“Parental alienation” is a hot topic in family law cases around the country. In a nutshell, parental alienation is when a parent engages in conduct that attempts to negatively influence their children regarding the other parent. As far as your custody case is concerned, there is no bigger mistake than to engage in this type of conduct. Often, clients do not even realize they are engaging in this conduct.
In addition to the obvious acts of badmouthing the other parent to the children, do not forget that parental alienation can often be subtle. Children are very intuitive and can pick up easily if it angers or frustrates you to have to deal with the other party. Children will often try to placate their parent and because they do not want to let their parent down, and can easily mirror the behavior they see. Therefore, when you react negatively to the other party in front of your child, they may react the same way. .
And if a child comes to you and says, “Mom/Dad said _______ about you”, it is hard not to engage in a discussion about what was said with your child. However, it is important that you take the high road, reassure your child that Mom and Dad both love them very much and do your best to steer the discussion elsewhere. Document what your child told you, as it is obvious the other party has been discussing the case or disparaging you to your child. Do not retaliate by disparaging the other parent to the child.
In order to avoid being accused of trying to block access to your child, make sure your child can communicate privately with your ex over the phone or at the computer. You do not have to allow numerous and repeated phone calls on the same day – one phone call a day is reasonable and for a reasonable time. Do not spy on the conversation, do not quiz your child about what they discussed, and try your best to encourage communication between your child and your ex. It is also not a good idea to deliver messages to the other parent through your child, and you should avoid using your child to deliver mail, household bills, personal property, etc.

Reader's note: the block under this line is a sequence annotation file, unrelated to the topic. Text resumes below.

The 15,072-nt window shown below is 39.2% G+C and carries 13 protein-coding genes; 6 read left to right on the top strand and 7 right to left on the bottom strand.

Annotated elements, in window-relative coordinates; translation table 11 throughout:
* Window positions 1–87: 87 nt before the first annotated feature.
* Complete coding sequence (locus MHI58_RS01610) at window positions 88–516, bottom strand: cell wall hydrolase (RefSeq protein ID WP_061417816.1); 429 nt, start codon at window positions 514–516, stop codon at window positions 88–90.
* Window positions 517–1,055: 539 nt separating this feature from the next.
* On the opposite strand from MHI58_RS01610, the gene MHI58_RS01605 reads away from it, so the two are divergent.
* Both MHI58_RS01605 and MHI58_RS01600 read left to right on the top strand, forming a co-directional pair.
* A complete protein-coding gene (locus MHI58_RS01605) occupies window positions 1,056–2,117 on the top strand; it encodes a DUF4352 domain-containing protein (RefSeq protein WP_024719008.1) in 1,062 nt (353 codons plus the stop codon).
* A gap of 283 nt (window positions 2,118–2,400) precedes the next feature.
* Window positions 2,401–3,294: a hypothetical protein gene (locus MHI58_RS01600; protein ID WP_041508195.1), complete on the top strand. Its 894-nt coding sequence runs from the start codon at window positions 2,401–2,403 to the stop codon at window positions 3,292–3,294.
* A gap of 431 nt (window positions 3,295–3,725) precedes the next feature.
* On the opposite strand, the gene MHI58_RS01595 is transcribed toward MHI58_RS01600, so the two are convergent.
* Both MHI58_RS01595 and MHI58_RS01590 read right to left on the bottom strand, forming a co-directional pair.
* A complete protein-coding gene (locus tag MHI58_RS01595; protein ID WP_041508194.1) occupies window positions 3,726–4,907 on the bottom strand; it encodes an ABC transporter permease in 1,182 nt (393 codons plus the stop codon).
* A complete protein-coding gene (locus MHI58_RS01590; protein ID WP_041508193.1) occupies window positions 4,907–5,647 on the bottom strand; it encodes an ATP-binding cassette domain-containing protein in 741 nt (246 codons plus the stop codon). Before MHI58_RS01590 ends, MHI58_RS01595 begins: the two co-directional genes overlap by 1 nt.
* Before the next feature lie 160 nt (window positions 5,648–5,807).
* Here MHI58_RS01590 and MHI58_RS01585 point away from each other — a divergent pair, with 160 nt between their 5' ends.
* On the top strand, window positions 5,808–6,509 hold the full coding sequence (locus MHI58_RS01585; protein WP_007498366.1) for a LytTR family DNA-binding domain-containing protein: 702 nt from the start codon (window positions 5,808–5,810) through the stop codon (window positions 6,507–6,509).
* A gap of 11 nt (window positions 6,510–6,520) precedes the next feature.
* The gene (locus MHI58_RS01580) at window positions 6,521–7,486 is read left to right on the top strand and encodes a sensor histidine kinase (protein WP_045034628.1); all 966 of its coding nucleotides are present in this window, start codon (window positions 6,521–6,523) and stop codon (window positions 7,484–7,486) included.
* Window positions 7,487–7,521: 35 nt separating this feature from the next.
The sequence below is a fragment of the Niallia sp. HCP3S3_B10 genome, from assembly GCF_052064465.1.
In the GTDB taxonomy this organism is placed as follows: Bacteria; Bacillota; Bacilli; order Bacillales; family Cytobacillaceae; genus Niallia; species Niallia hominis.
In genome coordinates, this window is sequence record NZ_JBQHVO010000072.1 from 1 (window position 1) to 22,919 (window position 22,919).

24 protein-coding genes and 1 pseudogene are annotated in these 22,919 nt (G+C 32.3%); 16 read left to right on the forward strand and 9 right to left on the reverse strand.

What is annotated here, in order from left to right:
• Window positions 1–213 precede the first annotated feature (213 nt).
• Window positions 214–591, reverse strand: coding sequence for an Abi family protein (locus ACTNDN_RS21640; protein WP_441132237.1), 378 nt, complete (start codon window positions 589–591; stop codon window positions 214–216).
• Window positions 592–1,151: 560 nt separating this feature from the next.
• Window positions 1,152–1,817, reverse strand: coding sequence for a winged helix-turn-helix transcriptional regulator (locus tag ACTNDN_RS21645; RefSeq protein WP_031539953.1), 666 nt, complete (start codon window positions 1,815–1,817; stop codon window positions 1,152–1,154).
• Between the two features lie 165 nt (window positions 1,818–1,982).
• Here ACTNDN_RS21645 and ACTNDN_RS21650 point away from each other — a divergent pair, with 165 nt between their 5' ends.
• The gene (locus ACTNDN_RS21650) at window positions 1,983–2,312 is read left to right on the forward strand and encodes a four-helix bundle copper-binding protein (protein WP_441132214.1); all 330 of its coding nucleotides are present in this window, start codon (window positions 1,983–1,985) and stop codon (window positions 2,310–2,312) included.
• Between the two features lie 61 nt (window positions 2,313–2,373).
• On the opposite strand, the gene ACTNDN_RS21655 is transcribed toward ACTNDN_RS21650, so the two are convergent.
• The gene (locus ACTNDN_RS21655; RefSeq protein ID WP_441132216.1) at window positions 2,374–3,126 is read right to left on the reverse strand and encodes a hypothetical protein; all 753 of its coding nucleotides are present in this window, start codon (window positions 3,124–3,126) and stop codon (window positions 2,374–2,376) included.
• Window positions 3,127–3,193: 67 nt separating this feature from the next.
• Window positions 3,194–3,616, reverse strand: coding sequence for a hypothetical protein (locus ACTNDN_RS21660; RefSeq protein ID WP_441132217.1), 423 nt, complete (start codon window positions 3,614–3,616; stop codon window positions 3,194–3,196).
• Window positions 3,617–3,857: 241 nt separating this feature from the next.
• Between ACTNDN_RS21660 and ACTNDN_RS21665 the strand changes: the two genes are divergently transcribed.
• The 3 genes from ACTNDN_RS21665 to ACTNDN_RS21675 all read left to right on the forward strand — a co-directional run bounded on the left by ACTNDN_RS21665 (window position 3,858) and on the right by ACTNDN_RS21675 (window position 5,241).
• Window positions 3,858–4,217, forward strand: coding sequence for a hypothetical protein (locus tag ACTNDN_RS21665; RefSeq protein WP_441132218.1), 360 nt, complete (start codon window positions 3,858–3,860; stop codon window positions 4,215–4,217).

Failing to share information regarding your child’s educational, medical, extra-curricular and religious activities is unwise. The other parent needs to know this information, and a court will frown upon any appearance that one parent is excluding the other parent from this information.
This is only a brief list of some of the common mistakes clients involved in emotional custody conflicts often make. If the other party engages in this conduct, please document such instances for future use in your case.
When you are faced with an important life decision regarding a key family relationship, the advice and assistance of an experienced family law attorney often proves crucial to your understanding of the issues involved and your satisfaction with the ultimate outcome of your family law matter. Contact us today for your free consultation.